Like Ptolemy's view of the solar system, the economists' view is confusing efforts to understand our modem world. It has created an economy that is out of sync with the ecosystem on which it depends.
Economic theory and economic indicators do not explain how the economy is disrupting and destroying the earth's natural systems. Economic theory does not explain why the Arctic sea ice is melting. It does not explain why grasslands are turning to desert in northwestern China, why coral reefs are dying in the South Pacific, or why the Newfoundland cod fishery collapsed. Nor does it explain why we are in the early stages of the greatest extinction of plants and animals since the dinosaurs disappeared 65 million years ago. Yet economics is essential to measuring the cost to society of these excesses.
Evidence that the economy is in conflict with the earth's natural systems can be seen in the daily news reports of collapsing fisheries, shrinking forests, eroding soils, deteriorating rangelands, expanding deserts, rising atmospheric carbon dioxide levels, falling water tables, rising temperatures, more destructive storms, melting glaciers, rising sea level, dying coral reefs and disappearing species. These trends, which mark an increasingly stressed relationship between the economy and the earth's ecosystem, are taking a growing economic toll. At some point, this could overwhelm the worldwide forces of progress, leading to economic decline.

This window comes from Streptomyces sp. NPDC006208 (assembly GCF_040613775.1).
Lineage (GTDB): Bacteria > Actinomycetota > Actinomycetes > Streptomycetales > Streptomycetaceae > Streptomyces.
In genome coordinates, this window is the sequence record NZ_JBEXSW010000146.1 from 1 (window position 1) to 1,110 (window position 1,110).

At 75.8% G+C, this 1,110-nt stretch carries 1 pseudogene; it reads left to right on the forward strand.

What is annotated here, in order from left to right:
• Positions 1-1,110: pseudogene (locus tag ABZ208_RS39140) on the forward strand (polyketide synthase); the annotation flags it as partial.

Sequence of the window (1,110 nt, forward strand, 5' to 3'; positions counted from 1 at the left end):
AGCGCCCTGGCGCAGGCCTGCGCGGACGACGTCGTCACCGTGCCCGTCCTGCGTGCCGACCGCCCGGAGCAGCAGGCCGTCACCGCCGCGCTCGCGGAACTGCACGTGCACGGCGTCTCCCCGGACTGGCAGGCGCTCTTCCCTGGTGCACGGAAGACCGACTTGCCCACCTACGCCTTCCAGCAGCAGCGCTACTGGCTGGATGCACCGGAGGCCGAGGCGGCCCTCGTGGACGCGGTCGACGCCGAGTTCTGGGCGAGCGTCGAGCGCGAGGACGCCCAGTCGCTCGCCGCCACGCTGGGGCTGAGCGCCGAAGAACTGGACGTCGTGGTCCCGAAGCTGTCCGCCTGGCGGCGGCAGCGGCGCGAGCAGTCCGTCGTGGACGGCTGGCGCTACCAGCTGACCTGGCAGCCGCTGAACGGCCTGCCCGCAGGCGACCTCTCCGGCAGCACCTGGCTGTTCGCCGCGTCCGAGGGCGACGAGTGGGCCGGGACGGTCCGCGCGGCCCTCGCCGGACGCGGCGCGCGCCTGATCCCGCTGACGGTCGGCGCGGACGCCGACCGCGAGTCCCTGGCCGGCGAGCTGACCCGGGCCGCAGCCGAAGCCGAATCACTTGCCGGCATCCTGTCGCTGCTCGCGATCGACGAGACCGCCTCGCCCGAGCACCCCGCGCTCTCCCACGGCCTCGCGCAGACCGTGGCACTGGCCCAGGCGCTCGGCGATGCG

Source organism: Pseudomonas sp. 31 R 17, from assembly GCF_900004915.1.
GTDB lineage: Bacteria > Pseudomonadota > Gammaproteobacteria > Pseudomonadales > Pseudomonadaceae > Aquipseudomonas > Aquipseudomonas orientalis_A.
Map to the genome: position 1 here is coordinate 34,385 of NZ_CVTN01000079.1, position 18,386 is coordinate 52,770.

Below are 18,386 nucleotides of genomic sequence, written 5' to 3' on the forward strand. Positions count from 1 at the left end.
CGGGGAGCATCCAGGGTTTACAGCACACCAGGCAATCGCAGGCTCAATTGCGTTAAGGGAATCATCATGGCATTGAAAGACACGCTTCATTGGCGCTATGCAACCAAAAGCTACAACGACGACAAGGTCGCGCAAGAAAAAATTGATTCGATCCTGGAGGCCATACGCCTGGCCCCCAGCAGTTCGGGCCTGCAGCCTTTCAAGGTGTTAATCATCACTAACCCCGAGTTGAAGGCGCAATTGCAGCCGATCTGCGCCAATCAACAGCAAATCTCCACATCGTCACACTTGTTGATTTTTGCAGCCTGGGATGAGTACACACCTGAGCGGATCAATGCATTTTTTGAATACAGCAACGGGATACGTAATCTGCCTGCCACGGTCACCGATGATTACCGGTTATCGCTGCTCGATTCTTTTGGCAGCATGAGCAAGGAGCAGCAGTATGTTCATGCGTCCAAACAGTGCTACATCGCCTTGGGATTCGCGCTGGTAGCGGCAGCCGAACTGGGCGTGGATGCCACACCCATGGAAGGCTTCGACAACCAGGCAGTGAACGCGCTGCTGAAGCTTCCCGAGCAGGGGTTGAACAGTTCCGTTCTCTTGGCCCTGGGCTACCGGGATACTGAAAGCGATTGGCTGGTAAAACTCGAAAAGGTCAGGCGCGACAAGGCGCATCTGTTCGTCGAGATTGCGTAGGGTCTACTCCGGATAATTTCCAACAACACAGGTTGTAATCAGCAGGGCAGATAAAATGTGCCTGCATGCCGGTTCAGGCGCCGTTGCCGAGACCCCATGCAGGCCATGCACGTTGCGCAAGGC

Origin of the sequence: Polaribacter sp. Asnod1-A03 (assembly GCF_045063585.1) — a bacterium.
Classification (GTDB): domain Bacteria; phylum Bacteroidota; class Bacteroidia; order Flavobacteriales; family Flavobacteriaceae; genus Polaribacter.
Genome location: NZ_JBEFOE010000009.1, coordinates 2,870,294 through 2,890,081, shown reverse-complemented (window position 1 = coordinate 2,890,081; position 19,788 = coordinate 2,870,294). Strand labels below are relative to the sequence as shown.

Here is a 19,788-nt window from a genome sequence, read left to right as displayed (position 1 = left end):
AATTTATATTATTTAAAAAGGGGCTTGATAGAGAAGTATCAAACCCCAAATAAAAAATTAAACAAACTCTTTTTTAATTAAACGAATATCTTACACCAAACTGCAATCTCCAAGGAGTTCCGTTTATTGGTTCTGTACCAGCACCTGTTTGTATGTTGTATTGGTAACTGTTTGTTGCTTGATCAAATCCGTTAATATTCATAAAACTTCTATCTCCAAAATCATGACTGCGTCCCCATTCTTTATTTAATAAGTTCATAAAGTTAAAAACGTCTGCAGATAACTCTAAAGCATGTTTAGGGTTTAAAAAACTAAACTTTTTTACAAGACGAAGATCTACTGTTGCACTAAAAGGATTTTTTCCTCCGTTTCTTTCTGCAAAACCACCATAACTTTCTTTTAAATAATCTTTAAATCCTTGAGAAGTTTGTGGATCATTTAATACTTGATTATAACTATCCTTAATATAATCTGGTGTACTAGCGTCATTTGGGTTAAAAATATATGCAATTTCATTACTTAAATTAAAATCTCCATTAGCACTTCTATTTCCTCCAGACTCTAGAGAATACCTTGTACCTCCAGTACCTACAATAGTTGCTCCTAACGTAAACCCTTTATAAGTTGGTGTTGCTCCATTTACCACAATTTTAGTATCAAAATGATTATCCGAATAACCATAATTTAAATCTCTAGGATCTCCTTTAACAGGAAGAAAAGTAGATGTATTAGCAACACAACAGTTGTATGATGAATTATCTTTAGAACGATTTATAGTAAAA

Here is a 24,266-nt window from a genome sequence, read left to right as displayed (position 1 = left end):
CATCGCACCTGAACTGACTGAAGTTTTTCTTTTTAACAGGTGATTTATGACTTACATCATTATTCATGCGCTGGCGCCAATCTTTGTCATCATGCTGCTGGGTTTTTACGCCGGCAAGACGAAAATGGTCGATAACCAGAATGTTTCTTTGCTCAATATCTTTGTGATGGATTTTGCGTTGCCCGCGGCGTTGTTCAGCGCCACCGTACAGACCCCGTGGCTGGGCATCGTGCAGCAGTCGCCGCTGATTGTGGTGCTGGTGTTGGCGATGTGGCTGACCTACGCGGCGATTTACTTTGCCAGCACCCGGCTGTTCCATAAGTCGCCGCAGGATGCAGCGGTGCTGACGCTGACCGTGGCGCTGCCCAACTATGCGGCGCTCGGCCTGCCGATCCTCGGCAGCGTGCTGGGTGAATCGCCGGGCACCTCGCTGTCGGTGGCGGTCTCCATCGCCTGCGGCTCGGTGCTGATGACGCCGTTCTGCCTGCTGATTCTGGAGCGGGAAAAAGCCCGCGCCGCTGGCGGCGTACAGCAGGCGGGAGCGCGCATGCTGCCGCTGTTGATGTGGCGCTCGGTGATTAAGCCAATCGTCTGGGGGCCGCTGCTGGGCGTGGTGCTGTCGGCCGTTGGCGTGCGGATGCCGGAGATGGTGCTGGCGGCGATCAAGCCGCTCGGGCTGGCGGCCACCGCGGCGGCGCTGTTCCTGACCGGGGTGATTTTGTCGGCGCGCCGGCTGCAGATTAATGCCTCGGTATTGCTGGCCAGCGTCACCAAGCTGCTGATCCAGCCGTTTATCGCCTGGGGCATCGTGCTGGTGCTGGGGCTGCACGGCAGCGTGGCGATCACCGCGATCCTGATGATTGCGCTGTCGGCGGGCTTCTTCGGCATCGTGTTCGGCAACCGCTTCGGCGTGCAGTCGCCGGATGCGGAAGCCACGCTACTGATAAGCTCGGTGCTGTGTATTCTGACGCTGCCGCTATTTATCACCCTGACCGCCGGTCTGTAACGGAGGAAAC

These increasingly visible trends indicate that if the operation of the subsystem, the economy, is not compatible with the behavior of the larger system -the earth's ecosystem -both will eventually suffer. Recent events in the economic and financial systems cause one to wonder if we're beginning to see the effects of an economy outgrowing it's natural base. The larger the economy becomes relative to the ecosystem, and the more it presses against the earth's natural limits, the more destructive this incompatibility will be. The challenge for our generation is to reverse these trends before environmental deterioration leads to long-term economic decline, as it did for so many earlier civilizations.
Other non-indigenous experts have addressed the issue, notably Timothy Weiskel, a Rhoades Scholar, and a Henry Luce Fellow at Harvard Divinity School, who wrote: